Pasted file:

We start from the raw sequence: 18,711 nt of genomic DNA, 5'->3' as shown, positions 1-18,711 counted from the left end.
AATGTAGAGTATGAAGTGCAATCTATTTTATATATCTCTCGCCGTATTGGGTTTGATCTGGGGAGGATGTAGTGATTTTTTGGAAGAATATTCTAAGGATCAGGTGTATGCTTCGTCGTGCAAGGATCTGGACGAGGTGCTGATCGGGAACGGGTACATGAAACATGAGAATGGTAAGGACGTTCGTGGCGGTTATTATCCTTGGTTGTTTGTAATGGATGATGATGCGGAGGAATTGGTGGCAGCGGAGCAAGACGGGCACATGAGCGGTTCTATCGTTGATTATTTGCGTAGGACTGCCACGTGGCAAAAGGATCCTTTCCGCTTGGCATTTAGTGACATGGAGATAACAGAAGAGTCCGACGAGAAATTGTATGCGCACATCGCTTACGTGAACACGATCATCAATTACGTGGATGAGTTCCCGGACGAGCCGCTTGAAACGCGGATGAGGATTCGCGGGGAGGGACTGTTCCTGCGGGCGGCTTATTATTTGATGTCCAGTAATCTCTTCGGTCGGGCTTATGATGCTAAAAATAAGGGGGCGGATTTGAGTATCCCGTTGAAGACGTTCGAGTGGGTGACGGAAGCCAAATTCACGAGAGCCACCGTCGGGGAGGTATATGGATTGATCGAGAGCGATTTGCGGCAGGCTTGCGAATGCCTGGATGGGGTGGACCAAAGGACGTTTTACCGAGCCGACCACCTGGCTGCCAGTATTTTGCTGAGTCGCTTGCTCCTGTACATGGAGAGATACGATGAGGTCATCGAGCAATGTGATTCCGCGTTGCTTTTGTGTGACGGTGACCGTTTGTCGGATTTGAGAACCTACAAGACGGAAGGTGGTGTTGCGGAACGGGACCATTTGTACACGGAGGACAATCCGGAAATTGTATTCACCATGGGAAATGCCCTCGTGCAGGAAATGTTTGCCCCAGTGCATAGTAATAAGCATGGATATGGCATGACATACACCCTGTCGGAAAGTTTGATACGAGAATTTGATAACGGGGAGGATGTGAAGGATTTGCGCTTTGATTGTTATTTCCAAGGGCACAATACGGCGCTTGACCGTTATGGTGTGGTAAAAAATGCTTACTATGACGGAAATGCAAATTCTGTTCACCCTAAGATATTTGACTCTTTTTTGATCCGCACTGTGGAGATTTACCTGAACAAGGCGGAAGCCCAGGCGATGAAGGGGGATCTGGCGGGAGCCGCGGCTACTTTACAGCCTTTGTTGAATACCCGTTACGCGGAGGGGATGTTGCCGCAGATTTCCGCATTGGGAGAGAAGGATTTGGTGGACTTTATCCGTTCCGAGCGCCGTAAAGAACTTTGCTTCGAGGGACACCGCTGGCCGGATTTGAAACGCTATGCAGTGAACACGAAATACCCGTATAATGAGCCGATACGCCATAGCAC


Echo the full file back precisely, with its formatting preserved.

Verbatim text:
We start from the raw sequence: 18,711 nt of genomic DNA, 5'->3' as shown, positions 1-18,711 counted from the left end.
AATGTAGAGTATGAAGTGCAATCTATTTTATATATCTCTCGCCGTATTGGGTTTGATCTGGGGAGGATGTAGTGATTTTTTGGAAGAATATTCTAAGGATCAGGTGTATGCTTCGTCGTGCAAGGATCTGGACGAGGTGCTGATCGGGAACGGGTACATGAAACATGAGAATGGTAAGGACGTTCGTGGCGGTTATTATCCTTGGTTGTTTGTAATGGATGATGATGCGGAGGAATTGGTGGCAGCGGAGCAAGACGGGCACATGAGCGGTTCTATCGTTGATTATTTGCGTAGGACTGCCACGTGGCAAAAGGATCCTTTCCGCTTGGCATTTAGTGACATGGAGATAACAGAAGAGTCCGACGAGAAATTGTATGCGCACATCGCTTACGTGAACACGATCATCAATTACGTGGATGAGTTCCCGGACGAGCCGCTTGAAACGCGGATGAGGATTCGCGGGGAGGGACTGTTCCTGCGGGCGGCTTATTATTTGATGTCCAGTAATCTCTTCGGTCGGGCTTATGATGCTAAAAATAAGGGGGCGGATTTGAGTATCCCGTTGAAGACGTTCGAGTGGGTGACGGAAGCCAAATTCACGAGAGCCACCGTCGGGGAGGTATATGGATTGATCGAGAGCGATTTGCGGCAGGCTTGCGAATGCCTGGATGGGGTGGACCAAAGGACGTTTTACCGAGCCGACCACCTGGCTGCCAGTATTTTGCTGAGTCGCTTGCTCCTGTACATGGAGAGATACGATGAGGTCATCGAGCAATGTGATTCCGCGTTGCTTTTGTGTGACGGTGACCGTTTGTCGGATTTGAGAACCTACAAGACGGAAGGTGGTGTTGCGGAACGGGACCATTTGTACACGGAGGACAATCCGGAAATTGTATTCACCATGGGAAATGCCCTCGTGCAGGAAATGTTTGCCCCAGTGCATAGTAATAAGCATGGATATGGCATGACATACACCCTGTCGGAAAGTTTGATACGAGAATTTGATAACGGGGAGGATGTGAAGGATTTGCGCTTTGATTGTTATTTCCAAGGGCACAATACGGCGCTTGACCGTTATGGTGTGGTAAAAAATGCTTACTATGACGGAAATGCAAATTCTGTTCACCCTAAGATATTTGACTCTTTTTTGATCCGCACTGTGGAGATTTACCTGAACAAGGCGGAAGCCCAGGCGATGAAGGGGGATCTGGCGGGAGCCGCGGCTACTTTACAGCCTTTGTTGAATACCCGTTACGCGGAGGGGATGTTGCCGCAGATTTCCGCATTGGGAGAGAAGGATTTGGTGGACTTTATCCGTTCCGAGCGCCGTAAAGAACTTTGCTTCGAGGGACACCGCTGGCCGGATTTGAAACGCTATGCAGTGAACACGAAATACCCGTATAATGAGCCGATACGCCATAGCAC